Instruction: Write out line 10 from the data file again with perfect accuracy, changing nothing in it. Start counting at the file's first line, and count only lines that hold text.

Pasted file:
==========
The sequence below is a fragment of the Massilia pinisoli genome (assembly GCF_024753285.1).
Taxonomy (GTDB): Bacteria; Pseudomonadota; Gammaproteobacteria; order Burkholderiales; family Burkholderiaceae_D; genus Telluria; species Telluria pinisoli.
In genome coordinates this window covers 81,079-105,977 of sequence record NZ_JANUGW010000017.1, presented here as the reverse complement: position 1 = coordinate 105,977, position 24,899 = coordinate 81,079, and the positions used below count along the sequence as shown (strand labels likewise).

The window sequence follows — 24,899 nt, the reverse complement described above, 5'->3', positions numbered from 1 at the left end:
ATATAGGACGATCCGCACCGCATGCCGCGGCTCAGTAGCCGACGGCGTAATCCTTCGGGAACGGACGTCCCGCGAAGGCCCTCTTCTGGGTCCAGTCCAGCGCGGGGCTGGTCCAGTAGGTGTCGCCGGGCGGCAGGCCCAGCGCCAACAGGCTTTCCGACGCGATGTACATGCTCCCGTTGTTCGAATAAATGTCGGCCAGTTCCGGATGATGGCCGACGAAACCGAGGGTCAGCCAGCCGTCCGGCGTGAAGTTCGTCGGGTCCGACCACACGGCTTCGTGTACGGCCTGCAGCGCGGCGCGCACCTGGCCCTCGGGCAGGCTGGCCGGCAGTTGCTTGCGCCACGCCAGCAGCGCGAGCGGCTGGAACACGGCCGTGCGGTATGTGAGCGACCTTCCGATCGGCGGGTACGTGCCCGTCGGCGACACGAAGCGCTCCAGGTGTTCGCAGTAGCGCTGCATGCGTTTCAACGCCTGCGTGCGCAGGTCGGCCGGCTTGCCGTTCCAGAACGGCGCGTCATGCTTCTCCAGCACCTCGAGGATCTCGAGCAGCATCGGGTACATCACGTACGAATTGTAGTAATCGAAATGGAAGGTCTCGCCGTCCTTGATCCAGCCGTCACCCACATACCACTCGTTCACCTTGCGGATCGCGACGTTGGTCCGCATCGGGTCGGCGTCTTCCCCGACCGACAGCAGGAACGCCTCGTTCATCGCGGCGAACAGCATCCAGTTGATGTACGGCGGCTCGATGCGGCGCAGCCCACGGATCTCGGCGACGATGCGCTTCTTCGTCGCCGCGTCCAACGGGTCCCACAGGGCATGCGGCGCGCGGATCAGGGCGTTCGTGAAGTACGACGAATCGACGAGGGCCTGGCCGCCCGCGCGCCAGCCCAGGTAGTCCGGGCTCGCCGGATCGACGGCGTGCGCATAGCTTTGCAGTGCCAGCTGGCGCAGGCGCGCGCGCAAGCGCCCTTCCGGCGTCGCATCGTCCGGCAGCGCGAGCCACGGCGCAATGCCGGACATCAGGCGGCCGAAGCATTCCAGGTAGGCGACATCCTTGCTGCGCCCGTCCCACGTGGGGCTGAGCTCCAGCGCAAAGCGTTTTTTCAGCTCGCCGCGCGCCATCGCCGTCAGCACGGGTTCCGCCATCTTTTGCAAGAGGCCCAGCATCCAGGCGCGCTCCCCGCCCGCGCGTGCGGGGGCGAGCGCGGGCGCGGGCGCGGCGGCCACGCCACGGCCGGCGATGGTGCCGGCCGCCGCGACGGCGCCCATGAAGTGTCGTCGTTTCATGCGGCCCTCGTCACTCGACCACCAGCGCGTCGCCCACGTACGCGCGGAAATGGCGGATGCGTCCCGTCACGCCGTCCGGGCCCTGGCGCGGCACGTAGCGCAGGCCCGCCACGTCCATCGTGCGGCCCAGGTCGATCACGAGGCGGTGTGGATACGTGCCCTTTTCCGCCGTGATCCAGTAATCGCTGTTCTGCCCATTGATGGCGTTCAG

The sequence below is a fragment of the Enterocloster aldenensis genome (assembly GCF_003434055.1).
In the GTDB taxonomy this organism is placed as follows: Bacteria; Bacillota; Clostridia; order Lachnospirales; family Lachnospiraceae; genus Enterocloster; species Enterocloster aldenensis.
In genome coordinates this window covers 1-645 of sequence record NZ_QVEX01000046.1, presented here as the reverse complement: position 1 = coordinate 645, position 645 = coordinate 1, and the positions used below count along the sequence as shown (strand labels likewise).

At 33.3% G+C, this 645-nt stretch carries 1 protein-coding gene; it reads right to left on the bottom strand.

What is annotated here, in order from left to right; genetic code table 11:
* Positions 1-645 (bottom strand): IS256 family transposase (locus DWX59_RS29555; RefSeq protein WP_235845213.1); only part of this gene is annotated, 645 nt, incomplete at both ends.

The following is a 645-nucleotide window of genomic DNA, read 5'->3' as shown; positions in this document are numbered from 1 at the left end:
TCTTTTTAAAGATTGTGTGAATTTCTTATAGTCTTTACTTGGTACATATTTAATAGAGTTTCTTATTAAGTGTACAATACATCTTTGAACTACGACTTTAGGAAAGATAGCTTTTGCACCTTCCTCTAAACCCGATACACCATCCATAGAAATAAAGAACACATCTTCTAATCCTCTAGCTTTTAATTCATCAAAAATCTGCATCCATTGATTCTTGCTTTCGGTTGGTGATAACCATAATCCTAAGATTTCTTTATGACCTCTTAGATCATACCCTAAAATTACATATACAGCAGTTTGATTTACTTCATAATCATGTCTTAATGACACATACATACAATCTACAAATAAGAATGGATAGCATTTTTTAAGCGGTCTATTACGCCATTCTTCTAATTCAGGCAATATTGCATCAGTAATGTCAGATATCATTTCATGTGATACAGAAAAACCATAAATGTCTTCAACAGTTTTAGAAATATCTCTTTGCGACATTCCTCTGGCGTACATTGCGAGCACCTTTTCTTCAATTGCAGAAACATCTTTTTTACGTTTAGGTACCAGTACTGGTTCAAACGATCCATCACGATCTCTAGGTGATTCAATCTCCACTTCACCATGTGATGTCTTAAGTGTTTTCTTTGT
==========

What is annotated here, in order from left to right; genetic code table 11: